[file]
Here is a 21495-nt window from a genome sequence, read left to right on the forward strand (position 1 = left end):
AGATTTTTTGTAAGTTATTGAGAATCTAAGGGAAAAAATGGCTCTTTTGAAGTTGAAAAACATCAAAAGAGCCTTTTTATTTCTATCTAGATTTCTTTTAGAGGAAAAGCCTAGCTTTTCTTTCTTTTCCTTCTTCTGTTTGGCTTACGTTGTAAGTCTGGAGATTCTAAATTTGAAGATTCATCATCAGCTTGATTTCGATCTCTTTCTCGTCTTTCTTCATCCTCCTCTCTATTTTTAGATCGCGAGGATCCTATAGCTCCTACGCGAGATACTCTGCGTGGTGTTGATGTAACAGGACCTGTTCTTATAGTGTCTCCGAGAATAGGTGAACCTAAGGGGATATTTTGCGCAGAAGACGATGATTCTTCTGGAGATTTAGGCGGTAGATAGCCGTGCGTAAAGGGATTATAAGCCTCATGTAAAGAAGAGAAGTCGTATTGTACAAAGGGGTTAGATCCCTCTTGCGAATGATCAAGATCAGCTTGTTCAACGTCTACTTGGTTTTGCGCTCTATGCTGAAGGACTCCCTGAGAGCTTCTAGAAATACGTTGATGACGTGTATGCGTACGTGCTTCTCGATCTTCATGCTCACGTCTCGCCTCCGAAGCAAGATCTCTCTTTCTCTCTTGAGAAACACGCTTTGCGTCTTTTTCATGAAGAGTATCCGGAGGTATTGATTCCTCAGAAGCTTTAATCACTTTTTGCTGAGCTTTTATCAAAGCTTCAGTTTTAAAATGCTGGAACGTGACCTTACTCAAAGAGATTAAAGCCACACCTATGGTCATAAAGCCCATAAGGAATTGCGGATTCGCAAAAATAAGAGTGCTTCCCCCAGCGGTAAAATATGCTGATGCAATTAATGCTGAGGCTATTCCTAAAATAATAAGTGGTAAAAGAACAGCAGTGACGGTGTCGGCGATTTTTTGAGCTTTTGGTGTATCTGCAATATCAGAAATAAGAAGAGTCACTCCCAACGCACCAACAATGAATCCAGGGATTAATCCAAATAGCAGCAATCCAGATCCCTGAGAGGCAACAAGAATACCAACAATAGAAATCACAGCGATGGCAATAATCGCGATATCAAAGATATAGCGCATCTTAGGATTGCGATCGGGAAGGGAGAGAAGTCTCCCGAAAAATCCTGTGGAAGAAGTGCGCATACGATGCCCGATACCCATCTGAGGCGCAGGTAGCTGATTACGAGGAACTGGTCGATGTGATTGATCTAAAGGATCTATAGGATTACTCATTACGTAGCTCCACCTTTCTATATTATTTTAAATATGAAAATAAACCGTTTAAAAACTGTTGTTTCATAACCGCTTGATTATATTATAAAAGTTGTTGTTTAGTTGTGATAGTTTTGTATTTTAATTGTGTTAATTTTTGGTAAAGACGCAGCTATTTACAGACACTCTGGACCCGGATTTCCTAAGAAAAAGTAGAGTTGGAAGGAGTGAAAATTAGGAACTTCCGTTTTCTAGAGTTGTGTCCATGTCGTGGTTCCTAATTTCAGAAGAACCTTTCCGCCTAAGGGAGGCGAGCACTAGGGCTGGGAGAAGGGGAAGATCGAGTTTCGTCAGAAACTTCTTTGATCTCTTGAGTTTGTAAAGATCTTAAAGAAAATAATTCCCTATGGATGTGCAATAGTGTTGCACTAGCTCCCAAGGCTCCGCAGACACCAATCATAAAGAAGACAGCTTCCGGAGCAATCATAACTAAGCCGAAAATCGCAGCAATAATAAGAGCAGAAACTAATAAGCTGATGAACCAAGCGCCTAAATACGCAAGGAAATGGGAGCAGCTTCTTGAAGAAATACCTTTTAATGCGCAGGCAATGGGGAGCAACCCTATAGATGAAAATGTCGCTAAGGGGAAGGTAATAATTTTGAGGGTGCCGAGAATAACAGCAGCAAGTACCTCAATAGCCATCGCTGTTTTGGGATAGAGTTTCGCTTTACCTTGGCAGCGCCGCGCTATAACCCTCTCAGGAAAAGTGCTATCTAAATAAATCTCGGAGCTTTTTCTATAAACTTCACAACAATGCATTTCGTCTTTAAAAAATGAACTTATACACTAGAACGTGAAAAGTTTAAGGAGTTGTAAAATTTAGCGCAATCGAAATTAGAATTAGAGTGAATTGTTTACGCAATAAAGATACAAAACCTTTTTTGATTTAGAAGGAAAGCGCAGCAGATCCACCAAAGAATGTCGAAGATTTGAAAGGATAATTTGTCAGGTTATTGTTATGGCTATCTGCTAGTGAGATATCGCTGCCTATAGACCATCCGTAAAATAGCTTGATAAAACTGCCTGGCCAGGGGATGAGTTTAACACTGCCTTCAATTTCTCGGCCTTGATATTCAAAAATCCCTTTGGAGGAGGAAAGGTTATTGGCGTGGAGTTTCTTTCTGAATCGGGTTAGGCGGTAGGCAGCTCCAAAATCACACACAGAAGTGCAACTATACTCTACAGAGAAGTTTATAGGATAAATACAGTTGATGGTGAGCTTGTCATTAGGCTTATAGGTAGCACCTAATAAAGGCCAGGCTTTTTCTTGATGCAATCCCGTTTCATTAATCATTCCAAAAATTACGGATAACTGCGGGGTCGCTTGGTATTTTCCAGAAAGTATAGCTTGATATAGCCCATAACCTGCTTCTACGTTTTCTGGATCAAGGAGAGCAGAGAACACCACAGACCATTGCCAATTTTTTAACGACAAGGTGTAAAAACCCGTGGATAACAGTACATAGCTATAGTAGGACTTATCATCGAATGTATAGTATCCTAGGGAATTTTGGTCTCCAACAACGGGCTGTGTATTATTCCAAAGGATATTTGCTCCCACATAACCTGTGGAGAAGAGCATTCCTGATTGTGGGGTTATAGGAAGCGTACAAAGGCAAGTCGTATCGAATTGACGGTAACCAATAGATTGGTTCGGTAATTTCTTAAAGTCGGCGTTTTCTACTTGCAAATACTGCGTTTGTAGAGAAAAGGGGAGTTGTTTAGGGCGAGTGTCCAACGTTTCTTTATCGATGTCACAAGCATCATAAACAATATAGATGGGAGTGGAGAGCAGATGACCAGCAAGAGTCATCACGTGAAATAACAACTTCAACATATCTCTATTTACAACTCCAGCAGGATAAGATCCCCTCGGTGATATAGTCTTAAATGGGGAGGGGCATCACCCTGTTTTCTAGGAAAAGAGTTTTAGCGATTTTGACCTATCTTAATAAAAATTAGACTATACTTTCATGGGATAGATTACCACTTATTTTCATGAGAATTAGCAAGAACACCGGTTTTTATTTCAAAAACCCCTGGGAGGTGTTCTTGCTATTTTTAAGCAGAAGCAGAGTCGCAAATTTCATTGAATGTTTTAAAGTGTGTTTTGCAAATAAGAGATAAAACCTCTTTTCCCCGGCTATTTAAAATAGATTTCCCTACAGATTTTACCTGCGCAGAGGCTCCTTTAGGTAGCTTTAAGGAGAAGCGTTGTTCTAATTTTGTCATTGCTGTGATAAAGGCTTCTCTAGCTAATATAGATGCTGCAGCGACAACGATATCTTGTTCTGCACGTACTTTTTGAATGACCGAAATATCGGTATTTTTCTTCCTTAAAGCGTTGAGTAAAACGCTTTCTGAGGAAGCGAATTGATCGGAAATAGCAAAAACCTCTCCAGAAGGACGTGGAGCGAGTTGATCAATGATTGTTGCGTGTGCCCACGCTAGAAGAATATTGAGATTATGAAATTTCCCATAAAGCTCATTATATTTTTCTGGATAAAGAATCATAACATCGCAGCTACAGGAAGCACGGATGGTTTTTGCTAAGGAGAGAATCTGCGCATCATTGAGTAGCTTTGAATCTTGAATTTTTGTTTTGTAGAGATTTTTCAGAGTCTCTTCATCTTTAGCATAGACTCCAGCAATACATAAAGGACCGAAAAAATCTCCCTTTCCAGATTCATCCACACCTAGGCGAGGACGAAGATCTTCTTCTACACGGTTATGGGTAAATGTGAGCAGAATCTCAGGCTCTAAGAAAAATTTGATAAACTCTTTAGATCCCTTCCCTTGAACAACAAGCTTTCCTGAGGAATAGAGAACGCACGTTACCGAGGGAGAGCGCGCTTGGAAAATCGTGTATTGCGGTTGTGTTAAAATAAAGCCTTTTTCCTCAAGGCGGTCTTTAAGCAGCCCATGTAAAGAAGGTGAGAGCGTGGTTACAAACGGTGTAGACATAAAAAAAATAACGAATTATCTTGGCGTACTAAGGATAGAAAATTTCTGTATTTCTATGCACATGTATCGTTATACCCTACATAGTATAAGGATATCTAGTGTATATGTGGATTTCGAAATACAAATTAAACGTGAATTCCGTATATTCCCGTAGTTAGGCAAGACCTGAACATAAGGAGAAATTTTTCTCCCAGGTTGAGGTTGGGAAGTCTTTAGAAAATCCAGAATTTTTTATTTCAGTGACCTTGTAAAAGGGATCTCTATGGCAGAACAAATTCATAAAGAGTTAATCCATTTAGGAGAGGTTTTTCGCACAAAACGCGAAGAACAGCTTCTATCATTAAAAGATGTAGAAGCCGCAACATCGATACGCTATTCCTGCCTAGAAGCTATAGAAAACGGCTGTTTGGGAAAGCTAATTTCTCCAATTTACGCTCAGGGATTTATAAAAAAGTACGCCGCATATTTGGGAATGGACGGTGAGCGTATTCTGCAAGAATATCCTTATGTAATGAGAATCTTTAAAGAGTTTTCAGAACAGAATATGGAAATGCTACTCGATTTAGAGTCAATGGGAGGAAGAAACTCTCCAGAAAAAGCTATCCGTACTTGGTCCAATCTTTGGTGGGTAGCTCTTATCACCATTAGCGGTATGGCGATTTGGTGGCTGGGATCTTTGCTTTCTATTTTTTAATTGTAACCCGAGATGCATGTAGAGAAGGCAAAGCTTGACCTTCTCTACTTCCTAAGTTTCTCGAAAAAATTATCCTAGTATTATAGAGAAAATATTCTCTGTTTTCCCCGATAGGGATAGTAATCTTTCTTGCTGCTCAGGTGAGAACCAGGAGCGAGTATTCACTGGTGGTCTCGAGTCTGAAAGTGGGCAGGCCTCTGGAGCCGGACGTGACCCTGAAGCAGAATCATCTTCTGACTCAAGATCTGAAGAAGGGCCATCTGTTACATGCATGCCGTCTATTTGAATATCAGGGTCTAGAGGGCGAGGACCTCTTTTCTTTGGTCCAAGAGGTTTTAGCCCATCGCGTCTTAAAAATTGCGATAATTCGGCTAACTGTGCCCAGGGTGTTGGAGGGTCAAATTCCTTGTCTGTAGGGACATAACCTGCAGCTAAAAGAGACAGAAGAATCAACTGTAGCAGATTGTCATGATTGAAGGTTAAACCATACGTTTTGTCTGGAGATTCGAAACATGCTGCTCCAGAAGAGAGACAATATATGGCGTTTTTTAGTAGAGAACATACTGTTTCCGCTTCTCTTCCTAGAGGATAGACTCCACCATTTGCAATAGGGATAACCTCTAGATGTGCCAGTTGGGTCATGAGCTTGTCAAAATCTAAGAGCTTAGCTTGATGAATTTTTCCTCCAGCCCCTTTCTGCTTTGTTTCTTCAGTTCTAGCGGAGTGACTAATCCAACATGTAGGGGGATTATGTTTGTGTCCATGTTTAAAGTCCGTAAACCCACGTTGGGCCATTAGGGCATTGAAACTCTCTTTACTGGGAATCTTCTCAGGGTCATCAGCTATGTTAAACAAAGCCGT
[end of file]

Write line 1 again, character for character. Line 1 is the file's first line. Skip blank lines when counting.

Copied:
Here is a 21495-nt window from a genome sequence, read left to right on the forward strand (position 1 = left end):